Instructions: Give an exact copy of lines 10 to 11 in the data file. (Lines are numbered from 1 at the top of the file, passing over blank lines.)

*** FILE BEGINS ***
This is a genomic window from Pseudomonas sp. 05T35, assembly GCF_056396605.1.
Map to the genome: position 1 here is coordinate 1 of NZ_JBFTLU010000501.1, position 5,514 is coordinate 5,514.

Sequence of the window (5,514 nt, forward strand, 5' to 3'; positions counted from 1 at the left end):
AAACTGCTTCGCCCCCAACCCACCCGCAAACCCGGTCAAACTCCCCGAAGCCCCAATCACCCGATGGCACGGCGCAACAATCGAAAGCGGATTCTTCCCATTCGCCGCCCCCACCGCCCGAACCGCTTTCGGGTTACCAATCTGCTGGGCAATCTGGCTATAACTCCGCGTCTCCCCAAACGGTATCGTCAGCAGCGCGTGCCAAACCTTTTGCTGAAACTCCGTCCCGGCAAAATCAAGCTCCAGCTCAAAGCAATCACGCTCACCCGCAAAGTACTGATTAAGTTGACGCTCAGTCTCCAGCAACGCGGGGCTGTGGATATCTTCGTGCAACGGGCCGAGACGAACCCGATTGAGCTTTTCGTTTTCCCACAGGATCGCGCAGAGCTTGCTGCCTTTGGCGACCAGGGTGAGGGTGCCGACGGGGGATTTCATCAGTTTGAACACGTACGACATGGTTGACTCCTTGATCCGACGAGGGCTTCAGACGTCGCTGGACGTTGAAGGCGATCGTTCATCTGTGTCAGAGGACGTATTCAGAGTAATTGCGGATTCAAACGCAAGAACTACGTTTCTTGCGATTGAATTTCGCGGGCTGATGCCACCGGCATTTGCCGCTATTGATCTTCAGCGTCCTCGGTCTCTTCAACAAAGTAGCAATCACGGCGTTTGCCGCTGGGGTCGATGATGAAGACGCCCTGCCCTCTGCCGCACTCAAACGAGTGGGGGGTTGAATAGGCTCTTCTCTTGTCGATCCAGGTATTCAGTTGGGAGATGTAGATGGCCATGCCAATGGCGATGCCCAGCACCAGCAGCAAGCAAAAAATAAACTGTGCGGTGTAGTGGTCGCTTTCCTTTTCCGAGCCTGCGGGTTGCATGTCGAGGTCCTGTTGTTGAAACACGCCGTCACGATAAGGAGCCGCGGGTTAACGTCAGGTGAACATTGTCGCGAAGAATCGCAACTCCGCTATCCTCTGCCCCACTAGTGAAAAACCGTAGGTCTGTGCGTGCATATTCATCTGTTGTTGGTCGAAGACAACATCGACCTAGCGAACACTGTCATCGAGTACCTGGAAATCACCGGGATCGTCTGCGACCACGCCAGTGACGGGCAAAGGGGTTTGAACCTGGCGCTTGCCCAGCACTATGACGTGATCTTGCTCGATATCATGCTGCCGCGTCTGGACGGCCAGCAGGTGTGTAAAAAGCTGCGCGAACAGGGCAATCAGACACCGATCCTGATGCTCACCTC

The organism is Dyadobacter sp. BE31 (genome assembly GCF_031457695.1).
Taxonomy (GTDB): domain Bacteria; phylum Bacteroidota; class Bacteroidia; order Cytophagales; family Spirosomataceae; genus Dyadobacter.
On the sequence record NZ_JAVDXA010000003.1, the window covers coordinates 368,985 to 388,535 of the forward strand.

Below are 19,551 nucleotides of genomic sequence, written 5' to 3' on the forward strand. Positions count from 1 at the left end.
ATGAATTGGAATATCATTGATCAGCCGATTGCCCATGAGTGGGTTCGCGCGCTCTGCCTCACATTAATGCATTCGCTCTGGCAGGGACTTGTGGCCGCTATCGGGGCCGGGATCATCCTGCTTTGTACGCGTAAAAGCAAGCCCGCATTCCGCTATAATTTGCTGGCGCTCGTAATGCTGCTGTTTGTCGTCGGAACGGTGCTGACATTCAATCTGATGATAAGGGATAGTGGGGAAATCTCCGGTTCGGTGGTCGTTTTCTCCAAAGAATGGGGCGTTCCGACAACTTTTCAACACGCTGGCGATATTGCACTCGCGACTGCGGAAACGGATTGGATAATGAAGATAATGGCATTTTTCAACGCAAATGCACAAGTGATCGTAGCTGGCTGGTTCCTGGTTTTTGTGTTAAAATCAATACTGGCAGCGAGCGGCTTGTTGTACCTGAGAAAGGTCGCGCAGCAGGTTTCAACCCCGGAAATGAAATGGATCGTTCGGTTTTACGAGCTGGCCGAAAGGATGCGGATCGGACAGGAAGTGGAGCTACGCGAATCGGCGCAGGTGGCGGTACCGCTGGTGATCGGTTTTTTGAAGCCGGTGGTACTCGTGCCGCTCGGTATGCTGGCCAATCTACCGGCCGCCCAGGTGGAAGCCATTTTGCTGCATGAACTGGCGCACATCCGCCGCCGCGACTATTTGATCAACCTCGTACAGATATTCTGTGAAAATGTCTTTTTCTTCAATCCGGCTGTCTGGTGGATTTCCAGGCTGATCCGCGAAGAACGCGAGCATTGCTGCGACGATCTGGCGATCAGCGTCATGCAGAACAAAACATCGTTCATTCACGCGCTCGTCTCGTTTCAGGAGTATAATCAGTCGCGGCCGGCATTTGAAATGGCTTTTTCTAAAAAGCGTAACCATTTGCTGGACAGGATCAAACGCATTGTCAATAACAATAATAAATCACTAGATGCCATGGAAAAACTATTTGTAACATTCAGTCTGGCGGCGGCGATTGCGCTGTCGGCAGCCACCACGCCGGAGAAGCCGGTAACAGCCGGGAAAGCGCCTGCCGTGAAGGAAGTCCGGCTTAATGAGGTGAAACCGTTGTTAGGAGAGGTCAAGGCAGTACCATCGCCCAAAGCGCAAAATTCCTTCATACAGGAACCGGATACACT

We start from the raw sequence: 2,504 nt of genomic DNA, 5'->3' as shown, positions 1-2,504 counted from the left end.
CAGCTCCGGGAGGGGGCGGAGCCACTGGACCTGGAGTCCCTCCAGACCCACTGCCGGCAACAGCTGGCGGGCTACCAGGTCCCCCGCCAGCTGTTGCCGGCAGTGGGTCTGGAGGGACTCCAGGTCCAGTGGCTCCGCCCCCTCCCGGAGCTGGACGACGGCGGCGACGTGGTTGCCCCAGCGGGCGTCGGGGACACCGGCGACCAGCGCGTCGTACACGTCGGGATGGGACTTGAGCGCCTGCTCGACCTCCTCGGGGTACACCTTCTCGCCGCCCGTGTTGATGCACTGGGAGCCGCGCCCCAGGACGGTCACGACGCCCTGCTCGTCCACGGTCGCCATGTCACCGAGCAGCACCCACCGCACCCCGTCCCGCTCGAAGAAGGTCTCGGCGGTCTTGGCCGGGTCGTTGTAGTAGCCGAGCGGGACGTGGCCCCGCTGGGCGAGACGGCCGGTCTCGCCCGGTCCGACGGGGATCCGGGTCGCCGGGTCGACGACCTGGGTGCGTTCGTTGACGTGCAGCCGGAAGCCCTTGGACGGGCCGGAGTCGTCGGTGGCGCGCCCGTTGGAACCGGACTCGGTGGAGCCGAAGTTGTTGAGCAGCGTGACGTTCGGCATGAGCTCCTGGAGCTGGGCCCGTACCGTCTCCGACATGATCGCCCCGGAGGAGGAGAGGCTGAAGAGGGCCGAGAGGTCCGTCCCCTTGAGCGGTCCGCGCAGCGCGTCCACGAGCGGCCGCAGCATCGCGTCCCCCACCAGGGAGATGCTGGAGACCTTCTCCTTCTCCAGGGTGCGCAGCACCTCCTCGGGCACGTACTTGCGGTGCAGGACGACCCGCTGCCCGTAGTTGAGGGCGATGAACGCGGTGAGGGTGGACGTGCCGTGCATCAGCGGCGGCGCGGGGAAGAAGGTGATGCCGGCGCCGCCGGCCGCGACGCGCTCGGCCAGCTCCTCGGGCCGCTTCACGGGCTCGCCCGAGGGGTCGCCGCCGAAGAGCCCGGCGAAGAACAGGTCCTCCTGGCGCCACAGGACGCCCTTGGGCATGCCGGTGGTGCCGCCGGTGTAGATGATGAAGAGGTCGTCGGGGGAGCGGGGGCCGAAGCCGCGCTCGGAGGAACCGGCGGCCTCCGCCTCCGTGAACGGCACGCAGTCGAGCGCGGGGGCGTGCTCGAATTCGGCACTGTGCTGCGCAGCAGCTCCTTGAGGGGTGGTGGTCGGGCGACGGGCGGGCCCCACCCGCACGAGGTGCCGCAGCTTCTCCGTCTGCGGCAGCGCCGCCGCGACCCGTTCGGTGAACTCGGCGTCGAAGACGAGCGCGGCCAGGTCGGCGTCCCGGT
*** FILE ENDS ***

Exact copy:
We start from the raw sequence: 2,504 nt of genomic DNA, 5'->3' as shown, positions 1-2,504 counted from the left end.
CAGCTCCGGGAGGGGGCGGAGCCACTGGACCTGGAGTCCCTCCAGACCCACTGCCGGCAACAGCTGGCGGGCTACCAGGTCCCCCGCCAGCTGTTGCCGGCAGTGGGTCTGGAGGGACTCCAGGTCCAGTGGCTCCGCCCCCTCCCGGAGCTGGACGACGGCGGCGACGTGGTTGCCCCAGCGGGCGTCGGGGACACCGGCGACCAGCGCGTCGTACACGTCGGGATGGGACTTGAGCGCCTGCTCGACCTCCTCGGGGTACACCTTCTCGCCGCCCGTGTTGATGCACTGGGAGCCGCGCCCCAGGACGGTCACGACGCCCTGCTCGTCCACGGTCGCCATGTCACCGAGCAGCACCCACCGCACCCCGTCCCGCTCGAAGAAGGTCTCGGCGGTCTTGGCCGGGTCGTTGTAGTAGCCGAGCGGGACGTGGCCCCGCTGGGCGAGACGGCCGGTCTCGCCCGGTCCGACGGGGATCCGGGTCGCCGGGTCGACGACCTGGGTGCGTTCGTTGACGTGCAGCCGGAAGCCCTTGGACGGGCCGGAGTCGTCGGTGGCGCGCCCGTTGGAACCGGACTCGGTGGAGCCGAAGTTGTTGAGCAGCGTGACGTTCGGCATGAGCTCCTGGAGCTGGGCCCGTACCGTCTCCGACATGATCGCCCCGGAGGAGGAGAGGCTGAAGAGGGCCGAGAGGTCCGTCCCCTTGAGCGGTCCGCGCAGCGCGTCCACGAGCGGCCGCAGCATCGCGTCCCCCACCAGGGAGATGCTGGAGACCTTCTCCTTCTCCAGGGTGCGCAGCACCTCCTCGGGCACGTACTTGCGGTGCAGGACGACCCGCTGCCCGTAGTTGAGGGCGATGAACGCGGTGAGGGTGGACGTGCCGTGCATCAGCGGCGGCGCGGGGAAGAAGGTGATGCCGGCGCCGCCGGCCGCGACGCGCTCGGCCAGCTCCTCGGGCCGCTTCACGGGCTCGCCCGAGGGGTCGCCGCCGAAGAGCCCGGCGAAGAACAGGTCCTCCTGGCGCCACAGGACGCCCTTGGGCATGCCGGTGGTGCCGCCGGTGTAGATGATGAAGAGGTCGTCGGGGGAGCGGGGGCCGAAGCCGCGCTCGGAGGAACCGGCGGCCTCCGCCTCCGTGAACGGCACGCAGTCGAGCGCGGGGGCGTGCTCGAATTCGGCACTGTGCTGCGCAGCAGCTCCTTGAGGGGTGGTGGTCGGGCGACGGGCGGGCCCCACCCGCACGAGGTGCCGCAGCTTCTCCGTCTGCGGCAGCGCCGCCGCGACCCGTTCGGTGAACTCGGCGTCGAAGACGAGCGCGGCCAGGTCGGCGTCCCGGT